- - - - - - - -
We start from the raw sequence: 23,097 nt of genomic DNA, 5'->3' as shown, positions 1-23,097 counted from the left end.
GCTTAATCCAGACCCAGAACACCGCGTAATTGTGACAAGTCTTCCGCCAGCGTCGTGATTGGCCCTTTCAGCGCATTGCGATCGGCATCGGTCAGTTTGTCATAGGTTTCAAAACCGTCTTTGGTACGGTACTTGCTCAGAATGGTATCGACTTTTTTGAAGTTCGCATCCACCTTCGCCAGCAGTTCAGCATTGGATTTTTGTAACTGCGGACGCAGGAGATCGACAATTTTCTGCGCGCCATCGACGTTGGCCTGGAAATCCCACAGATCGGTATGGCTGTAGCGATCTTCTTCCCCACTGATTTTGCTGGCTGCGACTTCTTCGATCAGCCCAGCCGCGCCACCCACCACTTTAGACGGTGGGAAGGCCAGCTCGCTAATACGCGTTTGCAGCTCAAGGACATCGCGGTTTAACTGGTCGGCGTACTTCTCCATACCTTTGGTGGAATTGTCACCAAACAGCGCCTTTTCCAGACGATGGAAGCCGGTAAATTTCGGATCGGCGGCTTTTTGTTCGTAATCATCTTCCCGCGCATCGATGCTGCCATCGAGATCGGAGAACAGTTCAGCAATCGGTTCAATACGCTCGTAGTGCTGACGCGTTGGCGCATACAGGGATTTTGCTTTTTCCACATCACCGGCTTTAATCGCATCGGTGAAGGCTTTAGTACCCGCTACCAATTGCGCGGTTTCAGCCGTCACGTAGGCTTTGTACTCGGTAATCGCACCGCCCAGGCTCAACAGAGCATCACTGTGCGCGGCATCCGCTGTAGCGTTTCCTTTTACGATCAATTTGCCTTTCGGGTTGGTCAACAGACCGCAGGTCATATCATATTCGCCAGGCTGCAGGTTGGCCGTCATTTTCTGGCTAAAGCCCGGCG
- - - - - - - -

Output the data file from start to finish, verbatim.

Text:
We start from the raw sequence: 23,097 nt of genomic DNA, 5'->3' as shown, positions 1-23,097 counted from the left end.
GCTTAATCCAGACCCAGAACACCGCGTAATTGTGACAAGTCTTCCGCCAGCGTCGTGATTGGCCCTTTCAGCGCATTGCGATCGGCATCGGTCAGTTTGTCATAGGTTTCAAAACCGTCTTTGGTACGGTACTTGCTCAGAATGGTATCGACTTTTTTGAAGTTCGCATCCACCTTCGCCAGCAGTTCAGCATTGGATTTTTGTAACTGCGGACGCAGGAGATCGACAATTTTCTGCGCGCCATCGACGTTGGCCTGGAAATCCCACAGATCGGTATGGCTGTAGCGATCTTCTTCCCCACTGATTTTGCTGGCTGCGACTTCTTCGATCAGCCCAGCCGCGCCACCCACCACTTTAGACGGTGGGAAGGCCAGCTCGCTAATACGCGTTTGCAGCTCAAGGACATCGCGGTTTAACTGGTCGGCGTACTTCTCCATACCTTTGGTGGAATTGTCACCAAACAGCGCCTTTTCCAGACGATGGAAGCCGGTAAATTTCGGATCGGCGGCTTTTTGTTCGTAATCATCTTCCCGCGCATCGATGCTGCCATCGAGATCGGAGAACAGTTCAGCAATCGGTTCAATACGCTCGTAGTGCTGACGCGTTGGCGCATACAGGGATTTTGCTTTTTCCACATCACCGGCTTTAATCGCATCGGTGAAGGCTTTAGTACCCGCTACCAATTGCGCGGTTTCAGCCGTCACGTAGGCTTTGTACTCGGTAATCGCACCGCCCAGGCTCAACAGAGCATCACTGTGCGCGGCATCCGCTGTAGCGTTTCCTTTTACGATCAATTTGCCTTTCGGGTTGGTCAACAGACCGCAGGTCATATCATATTCGCCAGGCTGCAGGTTGGCCGTCATTTTCTGGCTAAAGCCCGGCG